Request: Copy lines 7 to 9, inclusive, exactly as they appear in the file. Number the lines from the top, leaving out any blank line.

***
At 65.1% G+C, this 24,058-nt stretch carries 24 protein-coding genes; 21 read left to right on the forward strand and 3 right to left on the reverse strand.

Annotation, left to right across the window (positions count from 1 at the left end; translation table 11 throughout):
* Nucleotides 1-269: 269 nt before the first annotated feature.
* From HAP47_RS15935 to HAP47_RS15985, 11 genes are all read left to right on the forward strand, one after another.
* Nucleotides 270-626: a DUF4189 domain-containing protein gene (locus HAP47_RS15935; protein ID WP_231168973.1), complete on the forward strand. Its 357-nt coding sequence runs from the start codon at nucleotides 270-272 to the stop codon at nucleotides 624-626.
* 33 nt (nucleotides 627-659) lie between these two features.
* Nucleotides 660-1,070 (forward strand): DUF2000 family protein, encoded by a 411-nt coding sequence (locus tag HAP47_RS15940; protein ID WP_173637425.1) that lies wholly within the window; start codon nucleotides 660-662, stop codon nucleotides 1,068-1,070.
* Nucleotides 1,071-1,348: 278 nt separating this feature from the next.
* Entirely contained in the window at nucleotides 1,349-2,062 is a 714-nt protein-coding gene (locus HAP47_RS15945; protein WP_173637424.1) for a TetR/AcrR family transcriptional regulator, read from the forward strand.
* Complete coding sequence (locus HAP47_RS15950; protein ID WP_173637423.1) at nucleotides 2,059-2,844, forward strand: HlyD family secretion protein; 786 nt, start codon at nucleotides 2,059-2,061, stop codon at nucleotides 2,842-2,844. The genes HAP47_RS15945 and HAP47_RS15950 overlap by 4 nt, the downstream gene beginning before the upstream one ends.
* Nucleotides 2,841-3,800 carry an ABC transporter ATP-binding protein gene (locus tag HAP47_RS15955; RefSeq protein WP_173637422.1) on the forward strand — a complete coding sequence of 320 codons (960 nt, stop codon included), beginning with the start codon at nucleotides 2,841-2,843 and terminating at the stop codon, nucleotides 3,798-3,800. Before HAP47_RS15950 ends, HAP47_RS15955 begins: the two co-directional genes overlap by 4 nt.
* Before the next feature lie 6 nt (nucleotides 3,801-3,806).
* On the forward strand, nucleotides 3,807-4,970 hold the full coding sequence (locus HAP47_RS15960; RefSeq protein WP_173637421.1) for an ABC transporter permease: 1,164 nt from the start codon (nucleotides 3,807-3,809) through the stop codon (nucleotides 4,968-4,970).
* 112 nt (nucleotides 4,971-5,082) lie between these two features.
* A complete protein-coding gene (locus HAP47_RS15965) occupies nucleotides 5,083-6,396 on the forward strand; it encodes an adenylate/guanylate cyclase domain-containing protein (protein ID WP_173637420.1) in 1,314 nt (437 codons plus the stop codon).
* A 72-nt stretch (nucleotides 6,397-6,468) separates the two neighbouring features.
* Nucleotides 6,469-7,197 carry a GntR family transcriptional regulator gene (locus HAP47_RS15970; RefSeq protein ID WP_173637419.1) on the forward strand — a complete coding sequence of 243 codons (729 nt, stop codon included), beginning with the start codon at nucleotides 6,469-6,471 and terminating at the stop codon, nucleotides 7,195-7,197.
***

* Nucleotides 660-1,070 (forward strand): DUF2000 family protein, encoded by a 411-nt coding sequence (locus tag HAP47_RS15940; protein ID WP_173637425.1) that lies wholly within the window; start codon nucleotides 660-662, stop codon nucleotides 1,068-1,070.
* Nucleotides 1,071-1,348: 278 nt separating this feature from the next.
* Entirely contained in the window at nucleotides 1,349-2,062 is a 714-nt protein-coding gene (locus HAP47_RS15945; protein WP_173637424.1) for a TetR/AcrR family transcriptional regulator, read from the forward strand.